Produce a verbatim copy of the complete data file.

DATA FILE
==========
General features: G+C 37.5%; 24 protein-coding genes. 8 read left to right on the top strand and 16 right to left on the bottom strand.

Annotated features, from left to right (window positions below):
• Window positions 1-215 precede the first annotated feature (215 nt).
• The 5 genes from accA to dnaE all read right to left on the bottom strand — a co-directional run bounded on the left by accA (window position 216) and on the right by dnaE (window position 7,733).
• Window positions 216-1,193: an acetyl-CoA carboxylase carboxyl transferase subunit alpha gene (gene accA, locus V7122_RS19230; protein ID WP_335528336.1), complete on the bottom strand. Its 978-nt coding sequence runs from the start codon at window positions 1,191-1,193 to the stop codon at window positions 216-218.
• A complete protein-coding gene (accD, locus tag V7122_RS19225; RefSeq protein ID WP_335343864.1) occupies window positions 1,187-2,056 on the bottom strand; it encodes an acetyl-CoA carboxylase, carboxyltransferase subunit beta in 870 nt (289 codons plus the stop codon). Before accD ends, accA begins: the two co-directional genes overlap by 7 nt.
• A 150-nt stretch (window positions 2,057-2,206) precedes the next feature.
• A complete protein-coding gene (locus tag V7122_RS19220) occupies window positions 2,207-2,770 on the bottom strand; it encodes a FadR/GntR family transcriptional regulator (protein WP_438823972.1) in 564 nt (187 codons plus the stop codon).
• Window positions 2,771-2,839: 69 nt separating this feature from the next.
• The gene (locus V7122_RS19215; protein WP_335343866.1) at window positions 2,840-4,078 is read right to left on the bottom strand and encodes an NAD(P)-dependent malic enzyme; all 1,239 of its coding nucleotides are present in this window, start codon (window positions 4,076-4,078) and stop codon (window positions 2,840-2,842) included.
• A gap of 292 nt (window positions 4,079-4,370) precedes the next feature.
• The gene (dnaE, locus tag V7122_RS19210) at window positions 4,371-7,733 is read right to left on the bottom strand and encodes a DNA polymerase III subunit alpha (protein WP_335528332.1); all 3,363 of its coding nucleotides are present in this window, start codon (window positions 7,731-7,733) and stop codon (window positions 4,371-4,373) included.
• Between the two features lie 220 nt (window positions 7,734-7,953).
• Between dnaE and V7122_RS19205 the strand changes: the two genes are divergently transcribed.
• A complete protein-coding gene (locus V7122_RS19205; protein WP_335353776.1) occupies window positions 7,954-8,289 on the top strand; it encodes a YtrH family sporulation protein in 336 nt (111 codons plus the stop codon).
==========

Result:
General features: G+C 37.5%; 24 protein-coding genes. 8 read left to right on the top strand and 16 right to left on the bottom strand.

Annotated features, from left to right (window positions below):
• Window positions 1-215 precede the first annotated feature (215 nt).
• The 5 genes from accA to dnaE all read right to left on the bottom strand — a co-directional run bounded on the left by accA (window position 216) and on the right by dnaE (window position 7,733).
• Window positions 216-1,193: an acetyl-CoA carboxylase carboxyl transferase subunit alpha gene (gene accA, locus V7122_RS19230; protein ID WP_335528336.1), complete on the bottom strand. Its 978-nt coding sequence runs from the start codon at window positions 1,191-1,193 to the stop codon at window positions 216-218.
• A complete protein-coding gene (accD, locus tag V7122_RS19225; RefSeq protein ID WP_335343864.1) occupies window positions 1,187-2,056 on the bottom strand; it encodes an acetyl-CoA carboxylase, carboxyltransferase subunit beta in 870 nt (289 codons plus the stop codon). Before accD ends, accA begins: the two co-directional genes overlap by 7 nt.
• A 150-nt stretch (window positions 2,057-2,206) precedes the next feature.
• A complete protein-coding gene (locus tag V7122_RS19220) occupies window positions 2,207-2,770 on the bottom strand; it encodes a FadR/GntR family transcriptional regulator (protein WP_438823972.1) in 564 nt (187 codons plus the stop codon).
• Window positions 2,771-2,839: 69 nt separating this feature from the next.
• The gene (locus V7122_RS19215; protein WP_335343866.1) at window positions 2,840-4,078 is read right to left on the bottom strand and encodes an NAD(P)-dependent malic enzyme; all 1,239 of its coding nucleotides are present in this window, start codon (window positions 4,076-4,078) and stop codon (window positions 2,840-2,842) included.
• A gap of 292 nt (window positions 4,079-4,370) precedes the next feature.
• The gene (dnaE, locus tag V7122_RS19210) at window positions 4,371-7,733 is read right to left on the bottom strand and encodes a DNA polymerase III subunit alpha (protein WP_335528332.1); all 3,363 of its coding nucleotides are present in this window, start codon (window positions 7,731-7,733) and stop codon (window positions 4,371-4,373) included.
• Between the two features lie 220 nt (window positions 7,734-7,953).
• Between dnaE and V7122_RS19205 the strand changes: the two genes are divergently transcribed.
• A complete protein-coding gene (locus V7122_RS19205; protein WP_335353776.1) occupies window positions 7,954-8,289 on the top strand; it encodes a YtrH family sporulation protein in 336 nt (111 codons plus the stop codon).